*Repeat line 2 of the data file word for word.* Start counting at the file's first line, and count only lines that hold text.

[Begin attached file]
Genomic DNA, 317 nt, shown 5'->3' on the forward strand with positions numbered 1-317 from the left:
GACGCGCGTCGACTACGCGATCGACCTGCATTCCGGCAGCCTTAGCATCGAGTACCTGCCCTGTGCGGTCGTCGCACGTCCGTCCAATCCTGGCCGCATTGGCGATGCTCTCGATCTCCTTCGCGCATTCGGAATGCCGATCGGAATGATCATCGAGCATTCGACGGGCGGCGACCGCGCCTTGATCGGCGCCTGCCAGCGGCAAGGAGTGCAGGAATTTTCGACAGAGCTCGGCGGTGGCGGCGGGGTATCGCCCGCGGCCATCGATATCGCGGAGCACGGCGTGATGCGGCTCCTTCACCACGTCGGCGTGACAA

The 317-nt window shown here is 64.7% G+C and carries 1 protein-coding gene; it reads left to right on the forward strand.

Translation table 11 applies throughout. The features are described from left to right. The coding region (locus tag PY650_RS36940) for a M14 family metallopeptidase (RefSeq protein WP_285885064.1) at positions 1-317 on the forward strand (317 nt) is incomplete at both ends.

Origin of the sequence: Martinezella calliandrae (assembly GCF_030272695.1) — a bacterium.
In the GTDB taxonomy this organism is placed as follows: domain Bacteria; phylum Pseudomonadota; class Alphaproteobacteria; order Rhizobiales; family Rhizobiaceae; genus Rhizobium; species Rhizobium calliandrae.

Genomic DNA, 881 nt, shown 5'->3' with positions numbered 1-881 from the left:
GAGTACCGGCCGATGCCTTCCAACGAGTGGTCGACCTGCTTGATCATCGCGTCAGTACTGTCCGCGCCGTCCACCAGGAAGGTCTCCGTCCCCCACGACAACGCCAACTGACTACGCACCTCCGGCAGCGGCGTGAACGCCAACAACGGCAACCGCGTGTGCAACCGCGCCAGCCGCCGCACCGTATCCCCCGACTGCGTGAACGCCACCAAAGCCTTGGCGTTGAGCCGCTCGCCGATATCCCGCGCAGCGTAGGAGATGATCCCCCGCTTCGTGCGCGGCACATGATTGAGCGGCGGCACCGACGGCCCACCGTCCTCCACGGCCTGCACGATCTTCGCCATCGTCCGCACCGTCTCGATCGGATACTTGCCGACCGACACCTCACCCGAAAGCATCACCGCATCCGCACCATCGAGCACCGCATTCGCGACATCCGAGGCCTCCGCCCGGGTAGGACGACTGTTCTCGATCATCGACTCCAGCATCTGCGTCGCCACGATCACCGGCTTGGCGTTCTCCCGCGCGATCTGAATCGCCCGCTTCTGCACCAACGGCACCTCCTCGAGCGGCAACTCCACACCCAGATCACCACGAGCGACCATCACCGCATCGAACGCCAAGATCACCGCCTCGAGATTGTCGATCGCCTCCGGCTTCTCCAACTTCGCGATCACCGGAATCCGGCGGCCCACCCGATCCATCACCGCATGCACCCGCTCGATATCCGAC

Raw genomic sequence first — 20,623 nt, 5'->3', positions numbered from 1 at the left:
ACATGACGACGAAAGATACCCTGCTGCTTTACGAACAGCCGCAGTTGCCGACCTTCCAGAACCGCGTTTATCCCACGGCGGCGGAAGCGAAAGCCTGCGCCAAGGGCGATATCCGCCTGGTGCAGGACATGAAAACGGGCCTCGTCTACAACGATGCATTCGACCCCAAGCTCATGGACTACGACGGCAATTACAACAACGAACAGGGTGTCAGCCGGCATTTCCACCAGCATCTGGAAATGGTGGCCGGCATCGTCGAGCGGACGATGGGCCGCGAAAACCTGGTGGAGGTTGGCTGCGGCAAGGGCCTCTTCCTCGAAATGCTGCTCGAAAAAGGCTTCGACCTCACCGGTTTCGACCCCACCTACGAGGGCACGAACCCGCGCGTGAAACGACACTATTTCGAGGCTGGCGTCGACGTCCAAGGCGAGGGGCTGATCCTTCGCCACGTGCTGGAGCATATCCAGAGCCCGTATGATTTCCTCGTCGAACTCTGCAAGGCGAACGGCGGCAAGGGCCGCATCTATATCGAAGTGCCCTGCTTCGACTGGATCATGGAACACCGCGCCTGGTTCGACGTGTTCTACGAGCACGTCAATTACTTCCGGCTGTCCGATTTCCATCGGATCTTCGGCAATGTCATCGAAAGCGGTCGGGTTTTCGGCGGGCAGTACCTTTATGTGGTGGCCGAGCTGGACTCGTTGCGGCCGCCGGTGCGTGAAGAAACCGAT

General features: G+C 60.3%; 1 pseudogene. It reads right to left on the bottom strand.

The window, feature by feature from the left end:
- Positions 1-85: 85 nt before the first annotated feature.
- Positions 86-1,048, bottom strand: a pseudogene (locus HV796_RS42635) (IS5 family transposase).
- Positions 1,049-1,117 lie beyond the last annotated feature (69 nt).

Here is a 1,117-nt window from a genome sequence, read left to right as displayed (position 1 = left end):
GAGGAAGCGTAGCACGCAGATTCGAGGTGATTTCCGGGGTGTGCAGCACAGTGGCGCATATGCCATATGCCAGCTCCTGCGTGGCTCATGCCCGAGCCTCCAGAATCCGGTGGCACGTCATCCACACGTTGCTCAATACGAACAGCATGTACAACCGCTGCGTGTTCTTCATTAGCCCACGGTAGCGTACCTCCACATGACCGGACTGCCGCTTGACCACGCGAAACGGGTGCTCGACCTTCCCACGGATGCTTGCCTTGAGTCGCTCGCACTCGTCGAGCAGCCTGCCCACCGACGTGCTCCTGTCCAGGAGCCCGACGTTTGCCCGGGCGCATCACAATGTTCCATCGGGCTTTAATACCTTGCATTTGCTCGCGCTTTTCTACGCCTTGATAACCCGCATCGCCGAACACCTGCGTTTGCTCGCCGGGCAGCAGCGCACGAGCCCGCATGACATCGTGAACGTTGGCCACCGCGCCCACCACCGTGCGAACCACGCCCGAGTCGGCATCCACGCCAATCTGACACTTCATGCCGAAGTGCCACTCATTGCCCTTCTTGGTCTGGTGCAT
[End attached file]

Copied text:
GACGCGCGTCGACTACGCGATCGACCTGCATTCCGGCAGCCTTAGCATCGAGTACCTGCCCTGTGCGGTCGTCGCACGTCCGTCCAATCCTGGCCGCATTGGCGATGCTCTCGATCTCCTTCGCGCATTCGGAATGCCGATCGGAATGATCATCGAGCATTCGACGGGCGGCGACCGCGCCTTGATCGGCGCCTGCCAGCGGCAAGGAGTGCAGGAATTTTCGACAGAGCTCGGCGGTGGCGGCGGGGTATCGCCCGCGGCCATCGATATCGCGGAGCACGGCGTGATGCGGCTCCTTCACCACGTCGGCGTGACAA